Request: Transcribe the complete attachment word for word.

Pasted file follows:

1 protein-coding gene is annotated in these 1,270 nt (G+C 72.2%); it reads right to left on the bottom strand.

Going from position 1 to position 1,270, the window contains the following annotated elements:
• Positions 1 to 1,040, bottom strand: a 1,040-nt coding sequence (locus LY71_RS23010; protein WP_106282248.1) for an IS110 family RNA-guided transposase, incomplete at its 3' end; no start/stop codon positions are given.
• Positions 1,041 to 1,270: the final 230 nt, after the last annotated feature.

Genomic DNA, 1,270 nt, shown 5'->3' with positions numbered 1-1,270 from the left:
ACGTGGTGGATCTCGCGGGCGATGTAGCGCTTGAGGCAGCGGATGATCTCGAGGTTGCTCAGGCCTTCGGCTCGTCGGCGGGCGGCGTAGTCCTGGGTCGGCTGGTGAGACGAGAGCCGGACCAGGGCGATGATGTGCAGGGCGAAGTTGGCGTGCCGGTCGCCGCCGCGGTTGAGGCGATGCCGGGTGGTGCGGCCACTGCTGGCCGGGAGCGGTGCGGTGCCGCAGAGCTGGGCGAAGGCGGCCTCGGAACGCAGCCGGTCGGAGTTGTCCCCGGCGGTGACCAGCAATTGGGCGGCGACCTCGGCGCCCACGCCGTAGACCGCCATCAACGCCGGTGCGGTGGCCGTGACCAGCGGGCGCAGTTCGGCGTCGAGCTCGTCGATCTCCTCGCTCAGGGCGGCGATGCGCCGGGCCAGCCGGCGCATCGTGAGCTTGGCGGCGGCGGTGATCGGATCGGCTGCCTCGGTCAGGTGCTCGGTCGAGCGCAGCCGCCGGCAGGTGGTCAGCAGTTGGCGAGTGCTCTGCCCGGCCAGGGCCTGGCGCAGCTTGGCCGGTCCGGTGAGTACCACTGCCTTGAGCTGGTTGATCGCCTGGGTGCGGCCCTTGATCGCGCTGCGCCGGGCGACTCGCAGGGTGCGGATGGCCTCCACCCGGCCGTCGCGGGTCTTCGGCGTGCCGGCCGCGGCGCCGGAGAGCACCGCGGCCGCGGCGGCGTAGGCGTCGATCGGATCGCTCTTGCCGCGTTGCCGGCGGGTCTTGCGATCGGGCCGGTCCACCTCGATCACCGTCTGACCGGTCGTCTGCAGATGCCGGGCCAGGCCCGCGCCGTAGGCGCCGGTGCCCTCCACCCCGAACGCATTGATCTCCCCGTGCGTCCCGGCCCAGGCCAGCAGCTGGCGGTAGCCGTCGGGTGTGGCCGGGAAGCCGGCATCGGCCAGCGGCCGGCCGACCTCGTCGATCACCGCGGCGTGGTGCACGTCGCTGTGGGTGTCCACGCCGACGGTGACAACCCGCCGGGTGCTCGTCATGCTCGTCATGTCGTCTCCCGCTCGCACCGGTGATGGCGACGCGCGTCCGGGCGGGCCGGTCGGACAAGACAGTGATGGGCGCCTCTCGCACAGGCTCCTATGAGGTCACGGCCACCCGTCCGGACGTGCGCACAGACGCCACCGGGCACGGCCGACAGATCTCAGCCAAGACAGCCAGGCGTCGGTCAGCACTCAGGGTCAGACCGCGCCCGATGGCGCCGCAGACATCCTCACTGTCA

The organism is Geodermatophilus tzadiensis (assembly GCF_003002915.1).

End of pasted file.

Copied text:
1 protein-coding gene is annotated in these 1,270 nt (G+C 72.2%); it reads right to left on the bottom strand.

Going from position 1 to position 1,270, the window contains the following annotated elements:
• Positions 1 to 1,040, bottom strand: a 1,040-nt coding sequence (locus LY71_RS23010; protein WP_106282248.1) for an IS110 family RNA-guided transposase, incomplete at its 3' end; no start/stop codon positions are given.
• Positions 1,041 to 1,270: the final 230 nt, after the last annotated feature.

Genomic DNA, 1,270 nt, shown 5'->3' with positions numbered 1-1,270 from the left:
ACGTGGTGGATCTCGCGGGCGATGTAGCGCTTGAGGCAGCGGATGATCTCGAGGTTGCTCAGGCCTTCGGCTCGTCGGCGGGCGGCGTAGTCCTGGGTCGGCTGGTGAGACGAGAGCCGGACCAGGGCGATGATGTGCAGGGCGAAGTTGGCGTGCCGGTCGCCGCCGCGGTTGAGGCGATGCCGGGTGGTGCGGCCACTGCTGGCCGGGAGCGGTGCGGTGCCGCAGAGCTGGGCGAAGGCGGCCTCGGAACGCAGCCGGTCGGAGTTGTCCCCGGCGGTGACCAGCAATTGGGCGGCGACCTCGGCGCCCACGCCGTAGACCGCCATCAACGCCGGTGCGGTGGCCGTGACCAGCGGGCGCAGTTCGGCGTCGAGCTCGTCGATCTCCTCGCTCAGGGCGGCGATGCGCCGGGCCAGCCGGCGCATCGTGAGCTTGGCGGCGGCGGTGATCGGATCGGCTGCCTCGGTCAGGTGCTCGGTCGAGCGCAGCCGCCGGCAGGTGGTCAGCAGTTGGCGAGTGCTCTGCCCGGCCAGGGCCTGGCGCAGCTTGGCCGGTCCGGTGAGTACCACTGCCTTGAGCTGGTTGATCGCCTGGGTGCGGCCCTTGATCGCGCTGCGCCGGGCGACTCGCAGGGTGCGGATGGCCTCCACCCGGCCGTCGCGGGTCTTCGGCGTGCCGGCCGCGGCGCCGGAGAGCACCGCGGCCGCGGCGGCGTAGGCGTCGATCGGATCGCTCTTGCCGCGTTGCCGGCGGGTCTTGCGATCGGGCCGGTCCACCTCGATCACCGTCTGACCGGTCGTCTGCAGATGCCGGGCCAGGCCCGCGCCGTAGGCGCCGGTGCCCTCCACCCCGAACGCATTGATCTCCCCGTGCGTCCCGGCCCAGGCCAGCAGCTGGCGGTAGCCGTCGGGTGTGGCCGGGAAGCCGGCATCGGCCAGCGGCCGGCCGACCTCGTCGATCACCGCGGCGTGGTGCACGTCGCTGTGGGTGTCCACGCCGACGGTGACAACCCGCCGGGTGCTCGTCATGCTCGTCATGTCGTCTCCCGCTCGCACCGGTGATGGCGACGCGCGTCCGGGCGGGCCGGTCGGACAAGACAGTGATGGGCGCCTCTCGCACAGGCTCCTATGAGGTCACGGCCACCCGTCCGGACGTGCGCACAGACGCCACCGGGCACGGCCGACAGATCTCAGCCAAGACAGCCAGGCGTCGGTCAGCACTCAGGGTCAGACCGCGCCCGATGGCGCCGCAGACATCCTCACTGTCA

The organism is Geodermatophilus tzadiensis (assembly GCF_003002915.1).